Expanded Child Tax Credit Has Improved Overall Financial Stability
Washington, D.C. November, 17, 2021—The expanded federal Child Tax Credit (CTC) has reduced families’ financial stress, helped them afford necessities, and allowed about one in four of those receiving monthly payments to work more hours outside of the home, according to a national poll conducted by Ipsos Research and released today by the Center for Law and Social Policy (CLASP). The survey also found that a majority of parents with incomes below $75,000 were receiving the monthly payments. In addition, the poll highlighted a continuing gap in claiming the CTC and receipt of the monthly payments among Hispanic families, which is consistent with similar findings in the earlier Ipsos poll released in September.
Ipsos Research--in conjunction with CLASP, Children’s Defense Fund, the Center for the Study of Social Policy (CSSP), National Women’s Law Center (NWLC), Prosperity Now, UnidosUS, the University of California, Berkeley, and the Urban Institute-Brookings Institution Tax Policy Center--conducted the national survey of 1,012 eligible families during the second and third weeks of October, after families would have received three rounds of monthly CTC advance payment. Ipsos surveyed eligible families with children ages 0-17 living at home and with incomes below $75,000.
“The expanded Child Tax Credit has already made an incredible difference in the lives of families, and our national survey provides further evidence of that positive impact,” said Olivia Golden, executive director at CLASP. “When families, including those with the lowest incomes, can receive their CTC as a monthly payment, rather than as an annual lump-sum, it helps parents afford routine essentials like bills, food and rent – and it reduces their financial stress. The expansions to the CTC benefit our children, caregivers, communities, and overall economy.”
Key findings in the survey:
- Over three-fourths (77%) of respondents reported claiming the CTC, either when they filed their taxes or through the non-filer portal. Hispanic respondents were less likely to report claiming the CTC (64% among tax filers), compared with white respondents and Black respondents (76%).
- Two-thirds of respondents (66%) reported receiving monthly CTC payments at the time of the survey (An even higher share of respondents who claimed the CTC on their tax return--78%--are receiving the monthly payments). Another 15% of respondents who reported claiming the CTC expect a lump-sum refund next year. Hispanic respondents (61%) were less likely than white respondents (67%) to report receiving the monthly payments.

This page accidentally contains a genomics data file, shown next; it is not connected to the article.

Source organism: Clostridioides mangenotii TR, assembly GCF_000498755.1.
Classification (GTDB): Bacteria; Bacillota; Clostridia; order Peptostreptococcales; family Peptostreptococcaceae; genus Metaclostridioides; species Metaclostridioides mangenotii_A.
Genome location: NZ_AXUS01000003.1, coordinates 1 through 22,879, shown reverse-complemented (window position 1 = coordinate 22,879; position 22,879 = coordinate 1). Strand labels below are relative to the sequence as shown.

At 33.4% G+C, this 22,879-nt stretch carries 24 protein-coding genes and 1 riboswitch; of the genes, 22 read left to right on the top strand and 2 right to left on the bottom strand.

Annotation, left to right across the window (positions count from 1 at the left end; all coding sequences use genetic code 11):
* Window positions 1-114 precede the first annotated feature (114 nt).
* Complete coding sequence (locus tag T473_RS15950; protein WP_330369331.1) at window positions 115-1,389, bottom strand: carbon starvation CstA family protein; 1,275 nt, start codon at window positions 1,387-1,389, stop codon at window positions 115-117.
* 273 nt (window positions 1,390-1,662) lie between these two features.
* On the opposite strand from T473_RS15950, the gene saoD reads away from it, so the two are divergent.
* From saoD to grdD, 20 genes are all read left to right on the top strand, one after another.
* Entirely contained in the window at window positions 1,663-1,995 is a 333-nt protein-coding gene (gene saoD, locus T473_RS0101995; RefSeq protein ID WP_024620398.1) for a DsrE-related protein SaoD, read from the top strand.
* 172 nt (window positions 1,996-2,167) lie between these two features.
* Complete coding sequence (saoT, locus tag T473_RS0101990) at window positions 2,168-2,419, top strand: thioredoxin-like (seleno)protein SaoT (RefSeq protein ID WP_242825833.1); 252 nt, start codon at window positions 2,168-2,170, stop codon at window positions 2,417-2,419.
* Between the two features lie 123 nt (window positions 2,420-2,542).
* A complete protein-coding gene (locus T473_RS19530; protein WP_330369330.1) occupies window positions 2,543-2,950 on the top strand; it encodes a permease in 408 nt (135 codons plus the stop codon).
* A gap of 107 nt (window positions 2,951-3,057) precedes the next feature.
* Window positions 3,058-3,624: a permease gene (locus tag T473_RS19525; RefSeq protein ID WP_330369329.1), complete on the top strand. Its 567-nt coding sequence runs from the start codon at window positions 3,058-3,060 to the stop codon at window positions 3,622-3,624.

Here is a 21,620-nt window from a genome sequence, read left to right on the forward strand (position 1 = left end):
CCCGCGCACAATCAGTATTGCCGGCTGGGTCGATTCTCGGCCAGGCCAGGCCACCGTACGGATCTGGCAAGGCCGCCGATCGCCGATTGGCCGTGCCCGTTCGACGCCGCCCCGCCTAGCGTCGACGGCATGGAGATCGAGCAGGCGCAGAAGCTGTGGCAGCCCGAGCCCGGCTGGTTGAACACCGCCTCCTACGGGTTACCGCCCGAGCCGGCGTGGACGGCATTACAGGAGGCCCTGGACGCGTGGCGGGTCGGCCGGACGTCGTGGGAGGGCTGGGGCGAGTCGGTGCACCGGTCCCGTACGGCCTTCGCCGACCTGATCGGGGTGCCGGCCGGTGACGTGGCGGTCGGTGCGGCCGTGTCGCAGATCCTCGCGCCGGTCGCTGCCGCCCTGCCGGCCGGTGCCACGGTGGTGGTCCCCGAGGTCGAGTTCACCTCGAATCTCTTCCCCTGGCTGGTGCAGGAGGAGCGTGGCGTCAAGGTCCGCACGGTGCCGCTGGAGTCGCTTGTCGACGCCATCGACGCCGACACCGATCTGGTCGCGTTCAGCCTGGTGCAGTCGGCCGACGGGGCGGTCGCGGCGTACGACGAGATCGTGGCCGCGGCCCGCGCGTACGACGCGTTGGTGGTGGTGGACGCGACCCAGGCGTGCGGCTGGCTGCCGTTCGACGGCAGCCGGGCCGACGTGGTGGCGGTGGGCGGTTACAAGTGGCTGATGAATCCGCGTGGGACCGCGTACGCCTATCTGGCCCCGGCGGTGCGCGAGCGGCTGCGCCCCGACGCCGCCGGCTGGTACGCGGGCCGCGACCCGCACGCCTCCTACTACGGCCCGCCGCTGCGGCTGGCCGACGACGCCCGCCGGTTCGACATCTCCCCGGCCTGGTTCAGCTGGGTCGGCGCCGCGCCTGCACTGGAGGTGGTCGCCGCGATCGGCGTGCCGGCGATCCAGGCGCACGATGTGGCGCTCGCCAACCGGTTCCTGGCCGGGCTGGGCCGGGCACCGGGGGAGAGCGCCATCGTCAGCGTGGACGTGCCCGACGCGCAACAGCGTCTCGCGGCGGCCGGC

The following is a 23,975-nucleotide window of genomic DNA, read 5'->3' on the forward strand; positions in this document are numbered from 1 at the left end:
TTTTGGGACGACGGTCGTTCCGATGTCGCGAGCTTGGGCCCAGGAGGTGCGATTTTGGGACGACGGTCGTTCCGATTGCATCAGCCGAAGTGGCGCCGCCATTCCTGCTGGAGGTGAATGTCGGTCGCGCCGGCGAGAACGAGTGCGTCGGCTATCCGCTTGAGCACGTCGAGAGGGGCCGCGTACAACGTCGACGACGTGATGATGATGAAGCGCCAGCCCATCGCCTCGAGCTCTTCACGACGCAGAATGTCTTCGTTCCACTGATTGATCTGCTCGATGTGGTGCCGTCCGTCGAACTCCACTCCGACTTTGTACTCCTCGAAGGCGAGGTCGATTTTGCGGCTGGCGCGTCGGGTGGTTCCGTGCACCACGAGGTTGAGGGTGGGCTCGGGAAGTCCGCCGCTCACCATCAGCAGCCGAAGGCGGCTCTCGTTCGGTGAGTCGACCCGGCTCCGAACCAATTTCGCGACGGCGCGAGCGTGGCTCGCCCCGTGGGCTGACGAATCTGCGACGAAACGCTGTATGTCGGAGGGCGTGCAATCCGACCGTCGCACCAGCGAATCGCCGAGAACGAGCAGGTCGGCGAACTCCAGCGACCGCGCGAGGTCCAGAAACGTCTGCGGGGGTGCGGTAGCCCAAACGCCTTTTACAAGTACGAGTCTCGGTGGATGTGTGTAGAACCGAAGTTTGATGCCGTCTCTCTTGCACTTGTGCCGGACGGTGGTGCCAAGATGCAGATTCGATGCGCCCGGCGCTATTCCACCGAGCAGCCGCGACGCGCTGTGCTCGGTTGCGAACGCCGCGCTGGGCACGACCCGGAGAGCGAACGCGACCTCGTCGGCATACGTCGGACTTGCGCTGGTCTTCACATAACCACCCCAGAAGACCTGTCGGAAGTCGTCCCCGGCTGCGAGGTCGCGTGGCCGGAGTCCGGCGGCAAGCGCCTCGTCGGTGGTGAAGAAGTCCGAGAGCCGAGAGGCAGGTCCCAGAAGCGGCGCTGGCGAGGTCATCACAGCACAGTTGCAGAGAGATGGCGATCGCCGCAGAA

- The most common way that respondents reported they plan to use their CTC refund or monthly payments is toward necessities: paying bills, buying food and groceries, helping to pay their rent or mortgage, purchasing clothing and shoes, and paying down debt.
- The CTC monthly payments have also reduced financial stress for respondents. Of those who receive monthly payments, nearly 70% said the monthly payments made them less stressed about money.
- Respondents also reported that the additional money from the CTC, beyond reducing their financial stress overall, allowed them to buy more or higher quality food and has helped them to pay for toys, gifts, or activities for their children.
- Almost one in four of all respondents receiving CTC monthly payments said the payments have made it easier to engage in paid work or to work more hours. Black respondents were twice as likely to say the monthly payments have made it easier for them to engage in work compared to white respondents (42% vs. 20%).
- Nearly half (46%) of respondents who reported receiving at least one federal tax credit said that tax credits and payments (including the CTC, but also the Earned Income Tax Credit and the Child and Dependent Care Tax Credit) make them feel like the government cares about their family’s health and well-being. Over half of Hispanic respondents (62%) and Black respondents (51%) reported that the credits inspired this feeling, compared to 33% of white respondents.
The findings of the survey are consistent with other research and anecdotal reports that have shown the positive impact—both financial and personal--the advance CTC monthly payments have had, starting in July when the first payments went out to families.
This is the second survey in a series evaluating the impact of the CTC. The first survey, conducted right before the first wave of monthly payments went out, focused on families’ awareness of the CTC. It found that the vast majority of eligible families reported awareness of the CTC and claimed it in their tax filings, but gaps for Hispanic families and those without a college degree persisted.